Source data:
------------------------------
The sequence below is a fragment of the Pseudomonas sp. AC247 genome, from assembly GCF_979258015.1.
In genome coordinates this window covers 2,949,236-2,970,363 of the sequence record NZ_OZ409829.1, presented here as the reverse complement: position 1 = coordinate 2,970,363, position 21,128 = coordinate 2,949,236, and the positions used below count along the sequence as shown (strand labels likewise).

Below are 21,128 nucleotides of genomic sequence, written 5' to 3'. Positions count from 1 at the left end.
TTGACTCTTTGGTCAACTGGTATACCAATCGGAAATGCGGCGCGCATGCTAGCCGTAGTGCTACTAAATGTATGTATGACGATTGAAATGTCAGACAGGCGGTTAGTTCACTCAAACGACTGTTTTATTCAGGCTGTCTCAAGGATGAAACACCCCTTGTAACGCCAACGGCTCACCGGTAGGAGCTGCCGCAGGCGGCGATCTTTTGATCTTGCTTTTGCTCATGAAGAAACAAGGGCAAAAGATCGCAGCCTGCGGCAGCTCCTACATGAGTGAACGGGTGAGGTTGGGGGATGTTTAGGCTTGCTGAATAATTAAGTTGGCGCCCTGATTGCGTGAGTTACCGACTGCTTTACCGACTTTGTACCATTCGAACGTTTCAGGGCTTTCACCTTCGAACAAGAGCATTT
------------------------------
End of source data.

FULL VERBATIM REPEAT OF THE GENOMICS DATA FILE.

The sequence below is a fragment of the Pseudomonas sp. AC247 genome, from assembly GCF_979258015.1.
In genome coordinates this window covers 2,949,236-2,970,363 of the sequence record NZ_OZ409829.1, presented here as the reverse complement: position 1 = coordinate 2,970,363, position 21,128 = coordinate 2,949,236, and the positions used below count along the sequence as shown (strand labels likewise).

Below are 21,128 nucleotides of genomic sequence, written 5' to 3'. Positions count from 1 at the left end.
TTGACTCTTTGGTCAACTGGTATACCAATCGGAAATGCGGCGCGCATGCTAGCCGTAGTGCTACTAAATGTATGTATGACGATTGAAATGTCAGACAGGCGGTTAGTTCACTCAAACGACTGTTTTATTCAGGCTGTCTCAAGGATGAAACACCCCTTGTAACGCCAACGGCTCACCGGTAGGAGCTGCCGCAGGCGGCGATCTTTTGATCTTGCTTTTGCTCATGAAGAAACAAGGGCAAAAGATCGCAGCCTGCGGCAGCTCCTACATGAGTGAACGGGTGAGGTTGGGGGATGTTTAGGCTTGCTGAATAATTAAGTTGGCGCCCTGATTGCGTGAGTTACCGACTGCTTTACCGACTTTGTACCATTCGAACGTTTCAGGGCTTTCACCTTCGAACAAGAGCATTT